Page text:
In my last post, I talked about signs that you might have anxiety when decluttering. I also wrote about some of the most common worries people have when decluttering. In this post, I talk about some causes for anxiety and healthy coping mechanisms. If you want to be able to move through your anxiety and stress so that you can declutter with confidence and efficiency, this post is for you!
What Causes Anxiety
Anxiety can be caused by so many things, it would be impossible to list them all here. It can be caused by life events or anxiety can be inherited. It could also be caused by an underlying health issue. Anxiety can be caused by a side effect from a medication, or the wrong dosage (or wrong medication altogether). There is “big T” and “little t” trauma, both of which can be the source of anxiety when unresolved. Examples of “small t” trauma are interpersonal conflict, marital issues, financial difficulty, legal challenges, or abrupt or challenging moves or job changes. “Small t” traumas can easily be overlooked or dismissed by both the person having these challenges and by loved ones or therapists who don’t understand trauma. It’s also important to note that the cumulative effect of “small t” trauma cam be significant. “Big T” trauma is more significant such as a major accident, natural disaster, a physical or sexual attack, or a major loss. In addition to all the examples I’ve already listed, anxiety can be caused by a lack of sleep, a lack of exercise, food sensitivities, under nourishment, imbalanced hormones, or challenging relationships. Limiting belief habitual thought patterns can reinforce anxiety, as can being stuck in your head. Energy sensitives can also be vulnerable to negative energy.
Healthy Coping Mechanisms
If you have chronic anxiety, please go see a doctor who can check to make sure the anxiety isn’t being caused by an underlying health issue. It’s a good idea who can help you get to the root of the problem rather than simply quelling your symptoms. I also recommend talking to a licensed therapist or other professional who is trauma-informed who can help you process unresolved issues. You may need to make some long-term lifestyle changes so that you won’t be as susceptible to stress and anxiety. Staying well-hydrated, eating right for your body type, getting the proper amount of exercise, and getting the proper amount of sleep are all core necessities to living a healthy life. It’s also important to surround yourself with healthy and kind people. But it can be hard to do these things when you’re already experiencing so much stress.
Below are some quick and easy coping mechanisms to help you work through your anxiety and stress in the moment so you can focus on decluttering.
- Sometimes anxiety happens because we don’t want to feel uncomfortable feelings. Do a body scan. Notice where you feel anxiety in your body. What does it feel like? Put your hands on the parts of your body where you feel stress. Bringing awareness to these parts can be incredibly soothing.
- Interrupt your anxious thoughts by asking yourself, “What if everything works out?”
- Try EFT Tapping. Here’s an article to explain how to do it.
- Do a breathing exercise. Breathe in for 5 seconds, hold for 5, and breath out for 7. Repeat 10 times.
- Eat something healthy to regulate your blood sugar. The rule of thumb I like to use is: every time you eat, have a protein, a healthy fat, and something with fiber.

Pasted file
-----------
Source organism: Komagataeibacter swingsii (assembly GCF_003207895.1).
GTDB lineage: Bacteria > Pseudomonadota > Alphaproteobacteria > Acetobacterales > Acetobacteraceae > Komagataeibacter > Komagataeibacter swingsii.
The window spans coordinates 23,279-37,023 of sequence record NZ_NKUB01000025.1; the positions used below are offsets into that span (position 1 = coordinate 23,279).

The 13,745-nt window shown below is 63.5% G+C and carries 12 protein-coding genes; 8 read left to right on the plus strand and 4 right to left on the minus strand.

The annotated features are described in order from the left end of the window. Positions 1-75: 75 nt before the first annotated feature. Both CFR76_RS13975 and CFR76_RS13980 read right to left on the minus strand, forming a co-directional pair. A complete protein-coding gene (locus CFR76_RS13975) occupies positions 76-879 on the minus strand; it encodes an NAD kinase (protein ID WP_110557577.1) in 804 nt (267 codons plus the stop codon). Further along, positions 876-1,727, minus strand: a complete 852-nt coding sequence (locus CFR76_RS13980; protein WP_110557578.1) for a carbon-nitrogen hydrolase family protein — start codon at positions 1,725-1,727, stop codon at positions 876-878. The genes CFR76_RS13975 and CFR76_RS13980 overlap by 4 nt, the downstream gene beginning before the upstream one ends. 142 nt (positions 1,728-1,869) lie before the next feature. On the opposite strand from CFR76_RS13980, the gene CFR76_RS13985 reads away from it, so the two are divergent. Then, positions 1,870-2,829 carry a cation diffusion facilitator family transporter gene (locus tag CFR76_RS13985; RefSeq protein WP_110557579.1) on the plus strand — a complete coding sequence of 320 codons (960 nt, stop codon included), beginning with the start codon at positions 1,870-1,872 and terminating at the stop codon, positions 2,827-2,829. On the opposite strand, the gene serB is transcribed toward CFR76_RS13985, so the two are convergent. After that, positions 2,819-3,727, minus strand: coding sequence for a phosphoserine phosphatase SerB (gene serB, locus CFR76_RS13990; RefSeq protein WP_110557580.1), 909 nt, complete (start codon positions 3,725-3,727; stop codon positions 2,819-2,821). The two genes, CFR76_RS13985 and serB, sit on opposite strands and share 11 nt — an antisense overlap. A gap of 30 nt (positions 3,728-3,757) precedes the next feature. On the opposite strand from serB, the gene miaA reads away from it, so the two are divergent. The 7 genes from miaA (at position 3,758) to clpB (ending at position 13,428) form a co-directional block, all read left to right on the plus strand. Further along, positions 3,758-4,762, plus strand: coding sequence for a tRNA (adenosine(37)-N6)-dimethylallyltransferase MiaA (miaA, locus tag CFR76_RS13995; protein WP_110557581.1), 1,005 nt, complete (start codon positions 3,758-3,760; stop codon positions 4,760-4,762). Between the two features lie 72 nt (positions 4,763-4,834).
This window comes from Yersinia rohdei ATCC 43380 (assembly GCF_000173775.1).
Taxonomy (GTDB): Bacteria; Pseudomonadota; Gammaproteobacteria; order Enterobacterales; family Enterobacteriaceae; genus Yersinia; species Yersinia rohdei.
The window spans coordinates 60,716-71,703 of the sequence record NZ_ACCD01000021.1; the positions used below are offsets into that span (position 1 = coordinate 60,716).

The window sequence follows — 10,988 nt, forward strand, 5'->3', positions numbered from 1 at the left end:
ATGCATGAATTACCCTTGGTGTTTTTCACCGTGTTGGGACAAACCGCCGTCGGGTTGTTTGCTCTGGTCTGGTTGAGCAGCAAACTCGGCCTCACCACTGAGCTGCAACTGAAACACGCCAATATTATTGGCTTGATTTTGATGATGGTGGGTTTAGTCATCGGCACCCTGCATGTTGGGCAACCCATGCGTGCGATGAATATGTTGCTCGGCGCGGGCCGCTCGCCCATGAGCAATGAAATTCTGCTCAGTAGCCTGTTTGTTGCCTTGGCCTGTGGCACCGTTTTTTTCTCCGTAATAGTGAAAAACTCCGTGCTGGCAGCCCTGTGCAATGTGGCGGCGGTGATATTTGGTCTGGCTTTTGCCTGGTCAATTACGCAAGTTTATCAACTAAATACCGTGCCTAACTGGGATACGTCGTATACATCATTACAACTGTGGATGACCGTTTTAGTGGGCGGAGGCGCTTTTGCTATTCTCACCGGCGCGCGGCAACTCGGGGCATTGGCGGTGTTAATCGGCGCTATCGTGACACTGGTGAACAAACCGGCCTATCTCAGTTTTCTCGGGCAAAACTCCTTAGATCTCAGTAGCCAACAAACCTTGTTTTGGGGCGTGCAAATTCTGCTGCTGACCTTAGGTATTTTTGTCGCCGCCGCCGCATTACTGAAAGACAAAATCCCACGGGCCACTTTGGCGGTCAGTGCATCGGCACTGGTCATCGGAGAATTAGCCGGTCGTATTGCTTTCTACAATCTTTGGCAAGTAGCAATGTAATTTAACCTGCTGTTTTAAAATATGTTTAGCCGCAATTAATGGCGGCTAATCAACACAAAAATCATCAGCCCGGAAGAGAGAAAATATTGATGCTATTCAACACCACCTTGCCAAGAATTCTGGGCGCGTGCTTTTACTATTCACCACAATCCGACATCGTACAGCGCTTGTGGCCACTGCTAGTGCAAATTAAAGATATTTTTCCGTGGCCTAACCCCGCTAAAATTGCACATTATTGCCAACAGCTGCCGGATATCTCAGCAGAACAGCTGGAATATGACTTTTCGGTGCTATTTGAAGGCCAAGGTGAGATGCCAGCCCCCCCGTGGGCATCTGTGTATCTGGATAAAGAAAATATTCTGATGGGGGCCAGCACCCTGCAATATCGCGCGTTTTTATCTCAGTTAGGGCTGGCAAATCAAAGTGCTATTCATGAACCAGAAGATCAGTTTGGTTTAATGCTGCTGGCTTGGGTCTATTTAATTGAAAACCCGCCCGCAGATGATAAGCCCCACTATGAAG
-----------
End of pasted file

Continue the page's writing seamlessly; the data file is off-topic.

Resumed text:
- Drink some water or calming chamomile tea.
- Bringing awareness to your feet will quickly get you out of your head and help you get grounded. You can reach down and touch your feet, or stand and feel your feet on the ground, or even just ask yourself “where are my feet?”. This is a very easy trick to help you stay balanced.
- Engage in some exercise. This completes the stress response. Just don’t fall into the cycle of over-exercising.
- Do some aromatherapy. Smelling something pleasant is one of the quickest ways to soothe your nervous system. Use therapeutic grade essential oils. While lavender can be very calming for some people, it can also be stimulating. Choose a scent that you like that helps you relax. Some of my favorite essential oils for anxiety are citrus blends, cedarwood, and peppermint, but everyone is different. Use what works for you.
- Light a candle to help change the atmosphere and provide a calming glow. Beeswax candles are my favorite because they smell so nice and release negative ions into the air.
- Change your scenery. Go for a short walk and get some fresh air. Or even just open a window.
- Avoid alcohol and recreational drugs.
- Take a break and go do something else for a little while.
- Play! Get a little goofy and do something silly. This will help your brain relax so that you can recharge your decision making muscles.
- Hug a loved one or play with a pet (or look at cute picture of animals).
- Listen to music you love or an uplifting podcast.
- Smile! This is incredibly easy and effective.
- Color. Use Color to Declutter, or get crafty and play with color in another way. Let your brain unwind and have fun.
- Do a brain dump. Make a list of everything that’s in your head.
- Do a meditation or visualization exercise. I love doing these with a weighted or heated blanket, depending on the weather.
- Make sleep a priority. If you need to take a nap, listen to your body. Do your best to get on a good sleep schedule.
- Call a friend who can help you sort out your emotions.
- Ask for help.
What other healthy coping mechanisms do you like to use?
If you are experiencing chronic stress or anxiety and need a referral to a good doctor or therapist, please let me know.
Posted By Jean Prominski, Certified Professional Organizer
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